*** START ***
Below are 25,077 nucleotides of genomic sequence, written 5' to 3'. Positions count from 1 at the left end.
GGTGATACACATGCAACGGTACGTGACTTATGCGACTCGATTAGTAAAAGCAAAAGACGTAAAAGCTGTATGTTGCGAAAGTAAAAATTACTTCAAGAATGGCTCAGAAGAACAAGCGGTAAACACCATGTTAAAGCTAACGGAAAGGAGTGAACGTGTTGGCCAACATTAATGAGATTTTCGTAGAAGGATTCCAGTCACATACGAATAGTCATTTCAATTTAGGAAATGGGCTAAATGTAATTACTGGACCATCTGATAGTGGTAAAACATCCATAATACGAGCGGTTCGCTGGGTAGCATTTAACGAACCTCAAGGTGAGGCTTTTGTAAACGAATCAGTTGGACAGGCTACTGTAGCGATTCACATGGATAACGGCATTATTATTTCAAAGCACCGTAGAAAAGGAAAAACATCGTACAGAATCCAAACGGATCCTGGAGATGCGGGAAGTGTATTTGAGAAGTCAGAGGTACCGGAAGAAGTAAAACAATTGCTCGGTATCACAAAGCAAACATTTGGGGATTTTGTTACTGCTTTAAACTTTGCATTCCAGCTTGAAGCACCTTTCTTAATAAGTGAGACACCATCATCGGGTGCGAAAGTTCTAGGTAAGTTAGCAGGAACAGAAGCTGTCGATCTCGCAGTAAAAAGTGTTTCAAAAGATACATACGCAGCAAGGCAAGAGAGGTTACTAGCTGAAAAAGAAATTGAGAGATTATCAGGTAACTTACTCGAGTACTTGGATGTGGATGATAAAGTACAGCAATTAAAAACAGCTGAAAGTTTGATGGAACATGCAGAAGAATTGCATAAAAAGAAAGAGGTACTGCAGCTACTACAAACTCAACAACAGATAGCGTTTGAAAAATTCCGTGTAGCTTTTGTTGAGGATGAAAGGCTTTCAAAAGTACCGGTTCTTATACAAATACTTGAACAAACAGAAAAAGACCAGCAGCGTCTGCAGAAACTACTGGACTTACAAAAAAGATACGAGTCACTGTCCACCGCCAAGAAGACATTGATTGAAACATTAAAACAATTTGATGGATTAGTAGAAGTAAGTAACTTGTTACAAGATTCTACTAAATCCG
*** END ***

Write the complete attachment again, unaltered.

Below are 25,077 nucleotides of genomic sequence, written 5' to 3'. Positions count from 1 at the left end.
GGTGATACACATGCAACGGTACGTGACTTATGCGACTCGATTAGTAAAAGCAAAAGACGTAAAAGCTGTATGTTGCGAAAGTAAAAATTACTTCAAGAATGGCTCAGAAGAACAAGCGGTAAACACCATGTTAAAGCTAACGGAAAGGAGTGAACGTGTTGGCCAACATTAATGAGATTTTCGTAGAAGGATTCCAGTCACATACGAATAGTCATTTCAATTTAGGAAATGGGCTAAATGTAATTACTGGACCATCTGATAGTGGTAAAACATCCATAATACGAGCGGTTCGCTGGGTAGCATTTAACGAACCTCAAGGTGAGGCTTTTGTAAACGAATCAGTTGGACAGGCTACTGTAGCGATTCACATGGATAACGGCATTATTATTTCAAAGCACCGTAGAAAAGGAAAAACATCGTACAGAATCCAAACGGATCCTGGAGATGCGGGAAGTGTATTTGAGAAGTCAGAGGTACCGGAAGAAGTAAAACAATTGCTCGGTATCACAAAGCAAACATTTGGGGATTTTGTTACTGCTTTAAACTTTGCATTCCAGCTTGAAGCACCTTTCTTAATAAGTGAGACACCATCATCGGGTGCGAAAGTTCTAGGTAAGTTAGCAGGAACAGAAGCTGTCGATCTCGCAGTAAAAAGTGTTTCAAAAGATACATACGCAGCAAGGCAAGAGAGGTTACTAGCTGAAAAAGAAATTGAGAGATTATCAGGTAACTTACTCGAGTACTTGGATGTGGATGATAAAGTACAGCAATTAAAAACAGCTGAAAGTTTGATGGAACATGCAGAAGAATTGCATAAAAAGAAAGAGGTACTGCAGCTACTACAAACTCAACAACAGATAGCGTTTGAAAAATTCCGTGTAGCTTTTGTTGAGGATGAAAGGCTTTCAAAAGTACCGGTTCTTATACAAATACTTGAACAAACAGAAAAAGACCAGCAGCGTCTGCAGAAACTACTGGACTTACAAAAAAGATACGAGTCACTGTCCACCGCCAAGAAGACATTGATTGAAACATTAAAACAATTTGATGGATTAGTAGAAGTAAGTAACTTGTTACAAGATTCTACTAAATCCG